Ms Suu Kyi is prepared to work together with the people who put her under house arrest for years, which she believes is necessary for her own political future as well as for peace and stability of the country. After her meeting with Than Shwe, Ms Suu Kyi said, “We should think of working for the emergence of a brighter future based on the present situation, instead of thinking why we didn’t do it in the past.”

The second step Ms Suu Kyi should consider is to reach out to the country’s ethnic minorities. Though the vast majority of people in Myanmar suffered under military rule, the country’s ethnic minorities were the worst affected. Under the repressive regime, thousands of people lost their lives, hundreds of thousands were displaced, and many more thousands were maimed or permanently disabled.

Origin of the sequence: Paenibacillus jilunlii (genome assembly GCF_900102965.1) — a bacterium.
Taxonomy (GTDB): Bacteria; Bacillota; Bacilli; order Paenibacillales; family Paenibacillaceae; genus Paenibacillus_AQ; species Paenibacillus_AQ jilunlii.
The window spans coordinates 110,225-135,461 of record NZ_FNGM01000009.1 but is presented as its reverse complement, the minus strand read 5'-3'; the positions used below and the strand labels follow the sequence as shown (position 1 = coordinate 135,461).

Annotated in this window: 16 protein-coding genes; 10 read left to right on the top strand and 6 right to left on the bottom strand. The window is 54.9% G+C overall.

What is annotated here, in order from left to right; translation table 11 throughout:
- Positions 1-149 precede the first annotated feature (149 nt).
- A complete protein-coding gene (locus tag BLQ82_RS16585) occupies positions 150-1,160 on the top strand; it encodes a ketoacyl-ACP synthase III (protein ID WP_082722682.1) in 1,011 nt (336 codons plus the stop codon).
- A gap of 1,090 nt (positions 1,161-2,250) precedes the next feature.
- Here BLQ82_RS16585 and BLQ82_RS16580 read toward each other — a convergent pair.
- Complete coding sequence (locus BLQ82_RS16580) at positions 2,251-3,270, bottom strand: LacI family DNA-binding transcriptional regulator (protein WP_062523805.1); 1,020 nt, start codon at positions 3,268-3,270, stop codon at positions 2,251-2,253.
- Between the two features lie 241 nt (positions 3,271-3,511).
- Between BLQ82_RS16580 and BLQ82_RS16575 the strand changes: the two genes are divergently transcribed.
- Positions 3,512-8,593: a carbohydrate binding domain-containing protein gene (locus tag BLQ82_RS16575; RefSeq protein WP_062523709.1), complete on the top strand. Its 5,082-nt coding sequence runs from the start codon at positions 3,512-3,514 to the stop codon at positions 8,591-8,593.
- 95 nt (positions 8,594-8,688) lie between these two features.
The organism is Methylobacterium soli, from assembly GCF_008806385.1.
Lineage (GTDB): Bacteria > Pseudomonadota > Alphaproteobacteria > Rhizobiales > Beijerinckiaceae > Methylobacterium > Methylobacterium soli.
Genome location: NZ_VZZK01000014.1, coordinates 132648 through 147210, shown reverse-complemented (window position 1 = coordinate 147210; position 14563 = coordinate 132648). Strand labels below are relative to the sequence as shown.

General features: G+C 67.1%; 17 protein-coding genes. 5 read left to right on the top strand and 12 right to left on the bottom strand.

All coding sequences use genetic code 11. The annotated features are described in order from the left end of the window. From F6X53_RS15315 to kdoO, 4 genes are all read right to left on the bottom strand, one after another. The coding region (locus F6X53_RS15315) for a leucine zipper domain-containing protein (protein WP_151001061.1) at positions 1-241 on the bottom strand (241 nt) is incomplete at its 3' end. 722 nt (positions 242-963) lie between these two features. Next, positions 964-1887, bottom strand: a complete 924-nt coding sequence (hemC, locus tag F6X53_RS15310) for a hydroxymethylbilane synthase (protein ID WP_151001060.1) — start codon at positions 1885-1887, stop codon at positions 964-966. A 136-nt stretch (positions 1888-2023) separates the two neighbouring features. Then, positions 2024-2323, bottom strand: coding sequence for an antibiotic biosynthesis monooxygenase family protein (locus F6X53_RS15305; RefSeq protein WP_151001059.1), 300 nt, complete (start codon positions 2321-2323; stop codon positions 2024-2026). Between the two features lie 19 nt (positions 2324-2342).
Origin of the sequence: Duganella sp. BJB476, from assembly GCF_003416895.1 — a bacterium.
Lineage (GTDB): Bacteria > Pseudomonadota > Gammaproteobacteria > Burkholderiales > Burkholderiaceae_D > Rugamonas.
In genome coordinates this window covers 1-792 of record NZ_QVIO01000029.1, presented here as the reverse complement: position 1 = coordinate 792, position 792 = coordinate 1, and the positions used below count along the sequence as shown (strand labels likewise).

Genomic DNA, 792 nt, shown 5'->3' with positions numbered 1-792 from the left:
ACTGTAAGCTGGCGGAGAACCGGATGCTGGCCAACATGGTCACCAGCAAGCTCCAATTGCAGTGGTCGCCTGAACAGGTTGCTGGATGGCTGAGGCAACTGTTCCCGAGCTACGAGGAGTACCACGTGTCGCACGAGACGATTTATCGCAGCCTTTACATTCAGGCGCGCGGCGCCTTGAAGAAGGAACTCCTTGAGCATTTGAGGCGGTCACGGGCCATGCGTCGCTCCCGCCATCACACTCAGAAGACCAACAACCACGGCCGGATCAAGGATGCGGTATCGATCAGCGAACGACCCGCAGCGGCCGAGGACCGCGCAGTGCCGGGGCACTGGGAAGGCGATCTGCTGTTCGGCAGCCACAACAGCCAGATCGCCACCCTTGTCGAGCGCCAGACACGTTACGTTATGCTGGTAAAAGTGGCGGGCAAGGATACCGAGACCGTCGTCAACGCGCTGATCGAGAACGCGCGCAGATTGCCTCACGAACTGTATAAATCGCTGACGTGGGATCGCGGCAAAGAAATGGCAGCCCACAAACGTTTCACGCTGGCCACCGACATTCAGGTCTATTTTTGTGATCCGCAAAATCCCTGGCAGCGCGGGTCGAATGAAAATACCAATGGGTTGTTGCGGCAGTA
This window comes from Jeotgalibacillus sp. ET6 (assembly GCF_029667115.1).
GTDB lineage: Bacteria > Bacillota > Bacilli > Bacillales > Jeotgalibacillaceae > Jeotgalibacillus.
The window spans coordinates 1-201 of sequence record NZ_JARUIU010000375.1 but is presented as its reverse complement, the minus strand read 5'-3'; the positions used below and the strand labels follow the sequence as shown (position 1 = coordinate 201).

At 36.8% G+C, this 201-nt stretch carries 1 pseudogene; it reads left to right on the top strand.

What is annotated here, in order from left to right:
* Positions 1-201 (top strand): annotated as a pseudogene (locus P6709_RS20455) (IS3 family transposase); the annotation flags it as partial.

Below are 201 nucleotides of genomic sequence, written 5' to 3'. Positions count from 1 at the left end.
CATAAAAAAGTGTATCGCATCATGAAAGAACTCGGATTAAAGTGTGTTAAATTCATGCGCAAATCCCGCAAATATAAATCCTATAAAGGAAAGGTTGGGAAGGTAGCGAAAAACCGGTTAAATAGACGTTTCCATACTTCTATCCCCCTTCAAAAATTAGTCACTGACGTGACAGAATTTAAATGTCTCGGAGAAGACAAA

It would be very hard for the victims to forgive and forget the brutality of the then military regime, but Ms Suu Kyi may convince them in the hopes of bringing peace and or for the sake of national reconciliation. In a positive development to the peace process, Ms Suu Kyi told the Thein Sein government-backed Myanmar Peace Centre (MPC), which had led the peace negotiations since 2011, to meet with the ethnic armed groups that did not sign the “nationwide” ceasefire agreement on Oct 15, 2015. Out of more than 20 ethnic armed organisations in the country, only eight groups signed the peace deal in Nay Pyi Taw. Political dialogue, involving more than 700 stakeholders, began on Jan 12, with the non-signatory groups invited to attend as observers. With the NLD coming to power, the future prospects of the peace process and the role of the MPC are largely in the hands of the new government.